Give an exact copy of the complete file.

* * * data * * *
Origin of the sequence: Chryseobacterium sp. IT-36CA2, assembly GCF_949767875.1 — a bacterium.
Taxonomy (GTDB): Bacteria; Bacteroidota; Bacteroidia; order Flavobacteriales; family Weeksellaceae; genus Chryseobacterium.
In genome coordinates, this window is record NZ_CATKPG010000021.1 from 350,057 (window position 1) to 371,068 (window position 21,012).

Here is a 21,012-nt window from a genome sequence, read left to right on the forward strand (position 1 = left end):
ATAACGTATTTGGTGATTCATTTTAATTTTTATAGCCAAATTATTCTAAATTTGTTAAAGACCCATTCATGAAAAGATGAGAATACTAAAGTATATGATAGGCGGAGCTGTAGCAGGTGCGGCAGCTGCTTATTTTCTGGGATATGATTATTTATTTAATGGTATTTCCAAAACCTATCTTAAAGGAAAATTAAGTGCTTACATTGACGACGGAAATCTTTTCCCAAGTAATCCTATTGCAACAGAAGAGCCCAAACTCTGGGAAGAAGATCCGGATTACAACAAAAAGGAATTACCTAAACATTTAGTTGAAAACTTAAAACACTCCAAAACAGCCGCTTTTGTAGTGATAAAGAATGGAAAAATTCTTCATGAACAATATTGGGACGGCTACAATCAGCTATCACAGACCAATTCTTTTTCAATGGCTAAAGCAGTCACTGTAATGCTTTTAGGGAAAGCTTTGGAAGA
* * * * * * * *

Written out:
Origin of the sequence: Chryseobacterium sp. IT-36CA2, assembly GCF_949767875.1 — a bacterium.
Taxonomy (GTDB): Bacteria; Bacteroidota; Bacteroidia; order Flavobacteriales; family Weeksellaceae; genus Chryseobacterium.
In genome coordinates, this window is record NZ_CATKPG010000021.1 from 350,057 (window position 1) to 371,068 (window position 21,012).

Here is a 21,012-nt window from a genome sequence, read left to right on the forward strand (position 1 = left end):
ATAACGTATTTGGTGATTCATTTTAATTTTTATAGCCAAATTATTCTAAATTTGTTAAAGACCCATTCATGAAAAGATGAGAATACTAAAGTATATGATAGGCGGAGCTGTAGCAGGTGCGGCAGCTGCTTATTTTCTGGGATATGATTATTTATTTAATGGTATTTCCAAAACCTATCTTAAAGGAAAATTAAGTGCTTACATTGACGACGGAAATCTTTTCCCAAGTAATCCTATTGCAACAGAAGAGCCCAAACTCTGGGAAGAAGATCCGGATTACAACAAAAAGGAATTACCTAAACATTTAGTTGAAAACTTAAAACACTCCAAAACAGCCGCTTTTGTAGTGATAAAGAATGGAAAAATTCTTCATGAACAATATTGGGACGGCTACAATCAGCTATCACAGACCAATTCTTTTTCAATGGCTAAAGCAGTCACTGTAATGCTTTTAGGGAAAGCTTTGGAAGA